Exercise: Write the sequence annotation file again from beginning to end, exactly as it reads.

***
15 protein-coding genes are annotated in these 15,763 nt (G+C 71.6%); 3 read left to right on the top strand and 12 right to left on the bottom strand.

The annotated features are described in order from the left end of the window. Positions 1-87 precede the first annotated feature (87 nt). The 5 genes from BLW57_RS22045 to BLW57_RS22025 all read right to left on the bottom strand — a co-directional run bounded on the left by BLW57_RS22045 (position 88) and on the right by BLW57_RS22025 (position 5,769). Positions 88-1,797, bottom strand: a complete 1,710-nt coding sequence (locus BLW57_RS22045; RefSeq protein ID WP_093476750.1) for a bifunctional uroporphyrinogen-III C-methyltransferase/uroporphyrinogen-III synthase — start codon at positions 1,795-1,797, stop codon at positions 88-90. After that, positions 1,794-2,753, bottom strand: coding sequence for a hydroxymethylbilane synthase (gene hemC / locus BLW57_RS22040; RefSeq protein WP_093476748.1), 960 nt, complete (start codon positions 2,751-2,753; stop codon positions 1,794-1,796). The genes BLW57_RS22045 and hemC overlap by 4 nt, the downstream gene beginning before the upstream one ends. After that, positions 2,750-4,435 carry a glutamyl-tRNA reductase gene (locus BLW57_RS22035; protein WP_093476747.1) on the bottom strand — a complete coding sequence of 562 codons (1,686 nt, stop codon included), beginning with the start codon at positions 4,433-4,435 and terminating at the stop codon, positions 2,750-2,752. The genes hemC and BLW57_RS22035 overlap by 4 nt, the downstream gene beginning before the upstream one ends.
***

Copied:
15 protein-coding genes are annotated in these 15,763 nt (G+C 71.6%); 3 read left to right on the top strand and 12 right to left on the bottom strand.

The annotated features are described in order from the left end of the window. Positions 1-87 precede the first annotated feature (87 nt). The 5 genes from BLW57_RS22045 to BLW57_RS22025 all read right to left on the bottom strand — a co-directional run bounded on the left by BLW57_RS22045 (position 88) and on the right by BLW57_RS22025 (position 5,769). Positions 88-1,797, bottom strand: a complete 1,710-nt coding sequence (locus BLW57_RS22045; RefSeq protein ID WP_093476750.1) for a bifunctional uroporphyrinogen-III C-methyltransferase/uroporphyrinogen-III synthase — start codon at positions 1,795-1,797, stop codon at positions 88-90. After that, positions 1,794-2,753, bottom strand: coding sequence for a hydroxymethylbilane synthase (gene hemC / locus BLW57_RS22040; RefSeq protein WP_093476748.1), 960 nt, complete (start codon positions 2,751-2,753; stop codon positions 1,794-1,796). The genes BLW57_RS22045 and hemC overlap by 4 nt, the downstream gene beginning before the upstream one ends. After that, positions 2,750-4,435 carry a glutamyl-tRNA reductase gene (locus BLW57_RS22035; protein WP_093476747.1) on the bottom strand — a complete coding sequence of 562 codons (1,686 nt, stop codon included), beginning with the start codon at positions 4,433-4,435 and terminating at the stop codon, positions 2,750-2,752. The genes hemC and BLW57_RS22035 overlap by 4 nt, the downstream gene beginning before the upstream one ends.